While the invention has been described above with reference to specific embodiments thereof, it is apparent that many changes, modifications and variations can be made without departing from the inventive concept disclosed herein. It is to be understood that while reference has been made in this disclosure to just polyurethane dispersions, it is intended to encompass polyurethane-polyurea dispersions wherein the polymer is characterized by the occurrence of both urethane (--NH--CO--O) and urea (--NH--CO--NH--) groups in the macromolecular chain. Also, the ink jet composition of the present invention can be employed either in direct printing applications where the ink is applied directly to the final receiving substrate or in indirect or offset printing applications where the ink is first applied to an intermediate transfer surface and then to the final receiving surface. Similarly, the ink can be propelled from the print head by any conventional printing driver technique, such as piezoelectric transducers, bubble jets or drop-on-demand printing. Accordingly, it is intended to embrace all such changes, modifications and variations that fall within the spirit and broad scope of the appended claims. All patent applications, patents and other publications cited herein are incorporated by reference in their entirety.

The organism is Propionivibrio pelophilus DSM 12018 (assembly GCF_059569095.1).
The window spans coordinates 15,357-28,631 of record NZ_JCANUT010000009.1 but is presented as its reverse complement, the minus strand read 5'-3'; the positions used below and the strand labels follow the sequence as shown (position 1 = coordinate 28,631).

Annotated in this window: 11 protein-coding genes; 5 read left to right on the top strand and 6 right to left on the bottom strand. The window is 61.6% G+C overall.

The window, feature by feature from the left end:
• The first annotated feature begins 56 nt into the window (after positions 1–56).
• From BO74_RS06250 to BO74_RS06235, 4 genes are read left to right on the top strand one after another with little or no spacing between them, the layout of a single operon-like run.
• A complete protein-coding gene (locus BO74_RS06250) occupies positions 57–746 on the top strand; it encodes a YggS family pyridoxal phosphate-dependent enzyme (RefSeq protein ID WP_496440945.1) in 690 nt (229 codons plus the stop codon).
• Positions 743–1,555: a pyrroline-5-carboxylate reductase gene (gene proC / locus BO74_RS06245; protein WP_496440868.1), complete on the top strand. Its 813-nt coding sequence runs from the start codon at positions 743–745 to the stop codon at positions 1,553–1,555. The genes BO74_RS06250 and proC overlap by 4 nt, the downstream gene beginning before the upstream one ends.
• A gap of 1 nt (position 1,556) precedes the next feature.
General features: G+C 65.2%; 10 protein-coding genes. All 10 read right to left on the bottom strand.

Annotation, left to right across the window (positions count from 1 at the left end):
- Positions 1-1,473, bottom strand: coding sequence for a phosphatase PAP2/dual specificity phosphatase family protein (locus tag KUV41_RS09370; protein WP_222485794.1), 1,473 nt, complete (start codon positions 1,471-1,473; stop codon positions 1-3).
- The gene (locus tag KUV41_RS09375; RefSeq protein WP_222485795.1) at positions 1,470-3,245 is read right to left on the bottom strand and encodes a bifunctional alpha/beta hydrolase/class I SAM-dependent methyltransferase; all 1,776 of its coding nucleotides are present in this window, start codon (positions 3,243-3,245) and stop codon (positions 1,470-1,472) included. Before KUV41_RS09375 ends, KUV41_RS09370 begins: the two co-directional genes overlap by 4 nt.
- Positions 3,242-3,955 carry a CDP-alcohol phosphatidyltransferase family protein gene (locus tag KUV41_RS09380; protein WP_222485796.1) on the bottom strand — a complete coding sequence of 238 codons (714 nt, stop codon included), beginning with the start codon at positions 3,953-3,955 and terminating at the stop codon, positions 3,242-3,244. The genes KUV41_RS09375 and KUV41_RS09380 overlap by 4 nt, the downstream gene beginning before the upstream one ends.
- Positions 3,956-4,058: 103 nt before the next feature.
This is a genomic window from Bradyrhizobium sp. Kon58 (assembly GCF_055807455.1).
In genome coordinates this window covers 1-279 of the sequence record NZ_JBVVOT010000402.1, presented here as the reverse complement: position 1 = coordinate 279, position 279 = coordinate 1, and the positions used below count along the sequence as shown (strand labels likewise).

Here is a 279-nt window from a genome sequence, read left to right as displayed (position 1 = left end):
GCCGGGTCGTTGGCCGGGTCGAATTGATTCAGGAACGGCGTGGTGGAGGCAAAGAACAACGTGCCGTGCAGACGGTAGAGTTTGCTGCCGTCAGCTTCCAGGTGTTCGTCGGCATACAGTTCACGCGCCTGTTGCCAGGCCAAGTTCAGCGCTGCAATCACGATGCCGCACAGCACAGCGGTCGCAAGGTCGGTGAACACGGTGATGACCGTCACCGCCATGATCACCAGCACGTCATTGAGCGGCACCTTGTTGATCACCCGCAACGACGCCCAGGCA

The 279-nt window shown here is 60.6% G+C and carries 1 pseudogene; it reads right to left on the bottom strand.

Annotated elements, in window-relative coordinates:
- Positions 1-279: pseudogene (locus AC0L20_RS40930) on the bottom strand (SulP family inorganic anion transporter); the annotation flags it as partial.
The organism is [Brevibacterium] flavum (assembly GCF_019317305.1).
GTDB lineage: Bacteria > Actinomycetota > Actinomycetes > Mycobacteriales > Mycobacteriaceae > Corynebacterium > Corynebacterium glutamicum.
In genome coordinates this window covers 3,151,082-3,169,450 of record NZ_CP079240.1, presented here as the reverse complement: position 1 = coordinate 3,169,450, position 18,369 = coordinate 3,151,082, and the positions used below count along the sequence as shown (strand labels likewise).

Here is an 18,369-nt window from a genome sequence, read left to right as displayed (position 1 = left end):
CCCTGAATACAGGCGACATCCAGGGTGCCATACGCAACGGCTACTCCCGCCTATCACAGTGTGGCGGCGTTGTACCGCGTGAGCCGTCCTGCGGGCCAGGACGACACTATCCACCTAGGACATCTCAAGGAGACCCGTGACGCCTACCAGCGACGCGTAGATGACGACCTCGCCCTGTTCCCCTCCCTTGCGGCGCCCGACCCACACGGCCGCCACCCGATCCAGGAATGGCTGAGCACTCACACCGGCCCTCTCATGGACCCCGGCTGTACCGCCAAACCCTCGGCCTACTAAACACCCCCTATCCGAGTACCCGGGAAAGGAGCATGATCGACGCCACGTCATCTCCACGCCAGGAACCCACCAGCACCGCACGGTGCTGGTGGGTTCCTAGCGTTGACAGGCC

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|CN102746714A *||May 2, 2012||Oct 24, 2012||中国皮革和制鞋工业研究院||Preparation method for transference resistance leather dye|
|WO2015057606A1 *||Oct 14, 2014||Apr 23, 2015||Bayer Materialscience Llc||Sealant compositions with a polyurethane dispersion and a hydroxy-functional compound|
|U.S. Classification||523/161, 524/840, 524/839, 347/100, 524/591, 347/99|
|International Classification||C09D11/10, C08G18/38, C08G18/12, C09D11/00, C08G18/08|
|Cooperative Classification||C08G18/38, C09D11/30, C08G18/12, C08G18/0804, C08G18/0823|
|European Classification||C08G18/12, C09D11/30, C08G18/08B6C, C08G18/38, C08G18/08B|
|Aug 29, 1997||AS||Assignment|
Owner name: TEKTRONIX, INC., OREGON
Free format text: ASSIGNMENT OF ASSIGNORS INTEREST;ASSIGNORS:BANNING, JEFFERY H.;BUI, LOC V.;REEL/FRAME:008674/0595
Effective date: 19951017
|Jun 2, 1998||CC||Certificate of correction|
|Feb 14, 2000||AS||Assignment|
|Apr 12, 2001||FPAY||Fee payment|
Year of fee payment: 4
|Jun 28, 2002||AS||Assignment|
Owner name: BANK ONE, NA, AS ADMINISTRATIVE AGENT, ILLINOIS
Free format text: SECURITY INTEREST;ASSIGNOR:XEROX CORPORATION;REEL/FRAME:013153/0001
Effective date: 20020621
|Oct 31, 2003||AS||Assignment|
Owner name: JPMORGAN CHASE BANK, AS COLLATERAL AGENT,TEXAS
Free format text: SECURITY AGREEMENT;ASSIGNOR:XEROX CORPORATION;REEL/FRAME:015134/0476
Effective date: 20030625
|Apr 11, 2005||FPAY||Fee payment|
Year of fee payment: 8
|Apr 9, 2009||FPAY||Fee payment|
Year of fee payment: 12